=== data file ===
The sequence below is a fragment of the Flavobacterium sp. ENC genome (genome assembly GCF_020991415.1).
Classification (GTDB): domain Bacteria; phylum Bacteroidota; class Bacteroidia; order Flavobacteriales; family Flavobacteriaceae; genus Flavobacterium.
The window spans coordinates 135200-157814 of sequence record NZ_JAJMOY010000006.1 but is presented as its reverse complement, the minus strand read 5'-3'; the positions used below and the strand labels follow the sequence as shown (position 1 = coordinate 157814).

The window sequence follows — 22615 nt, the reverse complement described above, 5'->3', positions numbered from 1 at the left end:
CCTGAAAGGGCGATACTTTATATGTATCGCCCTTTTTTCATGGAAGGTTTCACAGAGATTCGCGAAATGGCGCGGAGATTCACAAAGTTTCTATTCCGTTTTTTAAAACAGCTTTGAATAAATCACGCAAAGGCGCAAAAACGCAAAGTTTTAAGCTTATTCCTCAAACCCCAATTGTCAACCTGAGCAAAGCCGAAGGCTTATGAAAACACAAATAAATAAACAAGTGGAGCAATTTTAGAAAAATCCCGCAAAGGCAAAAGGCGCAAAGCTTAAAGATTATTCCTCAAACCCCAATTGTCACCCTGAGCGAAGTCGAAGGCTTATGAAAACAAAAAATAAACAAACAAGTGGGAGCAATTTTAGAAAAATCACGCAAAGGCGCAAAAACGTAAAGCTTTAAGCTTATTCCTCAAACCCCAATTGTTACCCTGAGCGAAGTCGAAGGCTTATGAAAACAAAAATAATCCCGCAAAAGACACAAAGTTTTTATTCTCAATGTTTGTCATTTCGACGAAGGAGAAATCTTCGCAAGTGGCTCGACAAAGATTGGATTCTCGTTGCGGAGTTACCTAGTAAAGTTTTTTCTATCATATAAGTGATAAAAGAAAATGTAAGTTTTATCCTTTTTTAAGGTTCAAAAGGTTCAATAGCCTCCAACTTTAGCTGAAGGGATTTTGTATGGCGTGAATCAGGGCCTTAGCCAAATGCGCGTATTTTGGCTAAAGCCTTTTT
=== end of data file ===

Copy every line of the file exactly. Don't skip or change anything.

The sequence below is a fragment of the Flavobacterium sp. ENC genome (genome assembly GCF_020991415.1).
Classification (GTDB): domain Bacteria; phylum Bacteroidota; class Bacteroidia; order Flavobacteriales; family Flavobacteriaceae; genus Flavobacterium.
The window spans coordinates 135200-157814 of sequence record NZ_JAJMOY010000006.1 but is presented as its reverse complement, the minus strand read 5'-3'; the positions used below and the strand labels follow the sequence as shown (position 1 = coordinate 157814).

The window sequence follows — 22615 nt, the reverse complement described above, 5'->3', positions numbered from 1 at the left end:
CCTGAAAGGGCGATACTTTATATGTATCGCCCTTTTTTCATGGAAGGTTTCACAGAGATTCGCGAAATGGCGCGGAGATTCACAAAGTTTCTATTCCGTTTTTTAAAACAGCTTTGAATAAATCACGCAAAGGCGCAAAAACGCAAAGTTTTAAGCTTATTCCTCAAACCCCAATTGTCAACCTGAGCAAAGCCGAAGGCTTATGAAAACACAAATAAATAAACAAGTGGAGCAATTTTAGAAAAATCCCGCAAAGGCAAAAGGCGCAAAGCTTAAAGATTATTCCTCAAACCCCAATTGTCACCCTGAGCGAAGTCGAAGGCTTATGAAAACAAAAAATAAACAAACAAGTGGGAGCAATTTTAGAAAAATCACGCAAAGGCGCAAAAACGTAAAGCTTTAAGCTTATTCCTCAAACCCCAATTGTTACCCTGAGCGAAGTCGAAGGCTTATGAAAACAAAAATAATCCCGCAAAAGACACAAAGTTTTTATTCTCAATGTTTGTCATTTCGACGAAGGAGAAATCTTCGCAAGTGGCTCGACAAAGATTGGATTCTCGTTGCGGAGTTACCTAGTAAAGTTTTTTCTATCATATAAGTGATAAAAGAAAATGTAAGTTTTATCCTTTTTTAAGGTTCAAAAGGTTCAATAGCCTCCAACTTTAGCTGAAGGGATTTTGTATGGCGTGAATCAGGGCCTTAGCCAAATGCGCGTATTTTGGCTAAAGCCTTTTT